I’m not sure if they are still doing the ‘sent via’ when you use a third party account, which I never liked.

    Reply
  7. Sam Pfanstiel

    Mike (and others),

    For the benefit of you readers who are ready to “make the jump” to using their own domain, but not sure the best service; and to clarify earlier comments about Gmail offering domain branding; the service you are looking for is Google Apps (http://www.google.com/a/). It is commonly referred to as Gmail, because they are both built on the same platform, but going to gmail.com will not likely direct users in the correct path for using your own custom domain.

    For about a dozen years I hosted my own email (and still host web hosting email for clients), but I made the switch to move all of my email addresses (about a dozen of them) to Google Apps accounts, and have been very pleased with the results. Besides being a free service backed by a solid service provider, Google Apps Email is accessible seamlessly with Outlook (Outlook 2007 is preferable to 2010, due to a glitch in 2010 that does not support archiving), iPhone, Blackberry and of course Web. Add to this the contact and calendar synchronization also provided by Google Apps, and the mobile professional is finally able to reach unified communications (or a form closely resembling UC) without a dime out of pocket.

    Sam Pfanstiel

    Reply
    1. Sam Pfanstiel

      Addendum: I should add that the FREE version of Google Apps is called “Standard”. By default, you will be directed toward a Google Apps Premier trial, which becomes $50/user/year. To start out as Standard (and avoid the sales process), go to Apps Editions in the menu bar and select Google Apps (Free) (http://www.google.com/apps/intl/en/group/index.html). Aside from the size limit and lacking up-time guarantee, API access and phone support (none of which are necessary, IMHO) the only limitations of the free version that may give pause are the lack of contact synchronization to Outlook, and the 50 user limit. But accounts can be upgraded/downgraded easily, so it is worth starting out with a free version until you decide whether the bells and whistles are worth the additional cost.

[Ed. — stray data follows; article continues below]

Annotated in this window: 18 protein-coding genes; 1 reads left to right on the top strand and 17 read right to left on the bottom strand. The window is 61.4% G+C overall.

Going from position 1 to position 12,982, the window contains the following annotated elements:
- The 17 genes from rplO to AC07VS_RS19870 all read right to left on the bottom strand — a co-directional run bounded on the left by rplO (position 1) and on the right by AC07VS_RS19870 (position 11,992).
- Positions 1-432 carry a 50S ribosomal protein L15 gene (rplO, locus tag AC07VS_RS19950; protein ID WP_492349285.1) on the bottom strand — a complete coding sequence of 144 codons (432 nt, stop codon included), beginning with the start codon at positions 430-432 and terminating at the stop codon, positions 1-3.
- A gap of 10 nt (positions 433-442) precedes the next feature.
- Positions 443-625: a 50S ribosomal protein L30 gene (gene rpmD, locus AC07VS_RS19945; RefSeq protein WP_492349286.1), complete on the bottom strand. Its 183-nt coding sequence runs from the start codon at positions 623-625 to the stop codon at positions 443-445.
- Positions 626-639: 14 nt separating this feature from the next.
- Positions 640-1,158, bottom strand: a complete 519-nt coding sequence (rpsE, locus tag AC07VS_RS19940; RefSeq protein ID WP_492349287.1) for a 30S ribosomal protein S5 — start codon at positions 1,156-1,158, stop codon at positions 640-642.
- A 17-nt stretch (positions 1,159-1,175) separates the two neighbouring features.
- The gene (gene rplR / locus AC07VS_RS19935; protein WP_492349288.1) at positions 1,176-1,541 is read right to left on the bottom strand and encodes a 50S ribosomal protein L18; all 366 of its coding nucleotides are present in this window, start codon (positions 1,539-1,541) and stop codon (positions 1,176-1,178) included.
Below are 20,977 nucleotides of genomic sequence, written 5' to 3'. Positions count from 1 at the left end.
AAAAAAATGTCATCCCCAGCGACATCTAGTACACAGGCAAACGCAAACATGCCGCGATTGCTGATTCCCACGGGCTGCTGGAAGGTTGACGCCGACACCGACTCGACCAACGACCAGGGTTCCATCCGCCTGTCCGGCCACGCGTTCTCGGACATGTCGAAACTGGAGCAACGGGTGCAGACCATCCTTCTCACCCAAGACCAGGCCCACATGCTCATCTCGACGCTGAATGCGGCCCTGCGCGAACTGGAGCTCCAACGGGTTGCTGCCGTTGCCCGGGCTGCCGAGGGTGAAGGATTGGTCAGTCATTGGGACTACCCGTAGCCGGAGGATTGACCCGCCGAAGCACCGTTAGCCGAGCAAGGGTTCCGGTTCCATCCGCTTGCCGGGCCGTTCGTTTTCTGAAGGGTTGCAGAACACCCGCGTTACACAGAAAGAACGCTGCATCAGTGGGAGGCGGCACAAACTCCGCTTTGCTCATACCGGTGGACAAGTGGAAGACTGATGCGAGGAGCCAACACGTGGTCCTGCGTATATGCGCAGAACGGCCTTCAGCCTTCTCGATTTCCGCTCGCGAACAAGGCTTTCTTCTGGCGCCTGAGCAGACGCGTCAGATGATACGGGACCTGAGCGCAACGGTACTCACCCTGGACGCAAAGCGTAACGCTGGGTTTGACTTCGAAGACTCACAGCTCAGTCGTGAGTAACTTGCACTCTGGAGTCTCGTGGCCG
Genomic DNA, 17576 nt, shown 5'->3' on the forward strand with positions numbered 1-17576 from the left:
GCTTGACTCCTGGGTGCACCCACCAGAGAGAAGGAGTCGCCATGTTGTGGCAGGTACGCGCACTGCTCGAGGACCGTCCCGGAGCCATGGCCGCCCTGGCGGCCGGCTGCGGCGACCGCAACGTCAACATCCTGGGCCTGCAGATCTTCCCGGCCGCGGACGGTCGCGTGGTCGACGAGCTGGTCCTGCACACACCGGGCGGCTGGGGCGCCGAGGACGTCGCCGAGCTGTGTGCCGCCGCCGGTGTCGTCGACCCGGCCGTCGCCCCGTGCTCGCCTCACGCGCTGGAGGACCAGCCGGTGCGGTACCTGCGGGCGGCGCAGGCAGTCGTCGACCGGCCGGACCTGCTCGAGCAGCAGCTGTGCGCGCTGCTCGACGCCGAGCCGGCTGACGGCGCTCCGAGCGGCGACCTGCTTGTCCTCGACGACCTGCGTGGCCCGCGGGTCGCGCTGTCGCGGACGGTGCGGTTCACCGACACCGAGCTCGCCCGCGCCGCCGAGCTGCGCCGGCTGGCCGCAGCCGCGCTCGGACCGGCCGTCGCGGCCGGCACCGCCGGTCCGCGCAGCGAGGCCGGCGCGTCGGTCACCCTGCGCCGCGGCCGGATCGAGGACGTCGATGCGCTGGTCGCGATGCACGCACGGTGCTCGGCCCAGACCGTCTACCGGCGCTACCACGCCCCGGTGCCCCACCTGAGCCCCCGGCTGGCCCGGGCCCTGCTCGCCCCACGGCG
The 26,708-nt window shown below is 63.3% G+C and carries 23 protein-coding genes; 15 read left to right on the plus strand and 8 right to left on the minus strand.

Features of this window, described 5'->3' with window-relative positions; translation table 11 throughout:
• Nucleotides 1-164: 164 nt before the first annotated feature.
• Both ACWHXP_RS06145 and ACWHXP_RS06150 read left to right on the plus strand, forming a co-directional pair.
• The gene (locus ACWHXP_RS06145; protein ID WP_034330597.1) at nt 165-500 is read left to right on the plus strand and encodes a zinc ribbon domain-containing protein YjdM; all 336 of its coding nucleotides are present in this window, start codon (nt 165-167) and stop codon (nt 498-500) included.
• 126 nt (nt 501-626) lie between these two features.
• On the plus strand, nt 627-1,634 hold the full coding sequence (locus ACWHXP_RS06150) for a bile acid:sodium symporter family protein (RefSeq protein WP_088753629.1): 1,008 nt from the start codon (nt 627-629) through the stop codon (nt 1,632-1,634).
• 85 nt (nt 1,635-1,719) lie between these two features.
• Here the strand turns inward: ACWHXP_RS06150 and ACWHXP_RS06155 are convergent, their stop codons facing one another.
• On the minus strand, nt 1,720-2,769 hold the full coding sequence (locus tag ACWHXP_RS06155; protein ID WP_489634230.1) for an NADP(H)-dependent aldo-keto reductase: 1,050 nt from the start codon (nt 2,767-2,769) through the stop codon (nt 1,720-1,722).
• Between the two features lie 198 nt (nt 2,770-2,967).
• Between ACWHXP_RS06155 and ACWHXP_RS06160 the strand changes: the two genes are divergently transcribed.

Sam

      Reply
  8. Tim Kissane

    I have always suggested using your own domain email to anyone running a business. It lends credibility and authority to your business, especially if the business has to do with domaining or any other computer/internet/tech market. Great post, wish I’d thought of it.

    @Jeff: Great video. 🙂

    Reply
  9. Joseph Slabaugh

    Hey, I have [mylastname].org (actually I have a few other extentions of it), and then I point the domain to my hostgator, and then the mail server is set to google’s Google aps (google.com/a), and then the I log in at mail.google.com/a/slabaugh.org, which I have a link on my slabaugh.org site. That way when I want to log in at the library, I just go to slabaugh.org, click the link, and log into my email. The username is “joe”, making it really simple for me to log into anywhere I go to.

    The other day I was in Domino’s and the manager had a business card, on it was a email address, dominos_rick[at]yahoo, so I asked him what he likes about Yahoo, and he was like, he does not, so I told him I have mine up, and he was like that would look a lot better on a business card.

    I said yes, and you would not be promoting Yahoo with your own domain name. Being a general manager, weather at a pizza shop or a body shop, having a yahoo email address does not make you look as professional as you may want to show to others.

    Sully, you may want to register and (if available) yourname.com’s, maybe a lastname, or full name, and use that rather then using the blog name.

    Ok and yes I have a gmail address, and it is also “slabaugh at gmail dot com”

    Reply
  10. npcomplete

    My standard reply to people using gmail, etc., is:

    “I have a firm policy of not discussing business with people using gmail, yahoo, or any other free email service.”

    and no, I really don’t care if I lose business over the policy.

    I have had a few people get upset and ask why I have the policy. If they are really interested, they always seem to find a more professional address.

    Reply
  11. Nadia

    I always use my business email for anything domain related, and have my personal domain for my music business. I agree that it looks more professional. As for a blog-related email, I have yet to establish one of those, and I have no idea why. Laziness, I suppose. 🙂

    Reply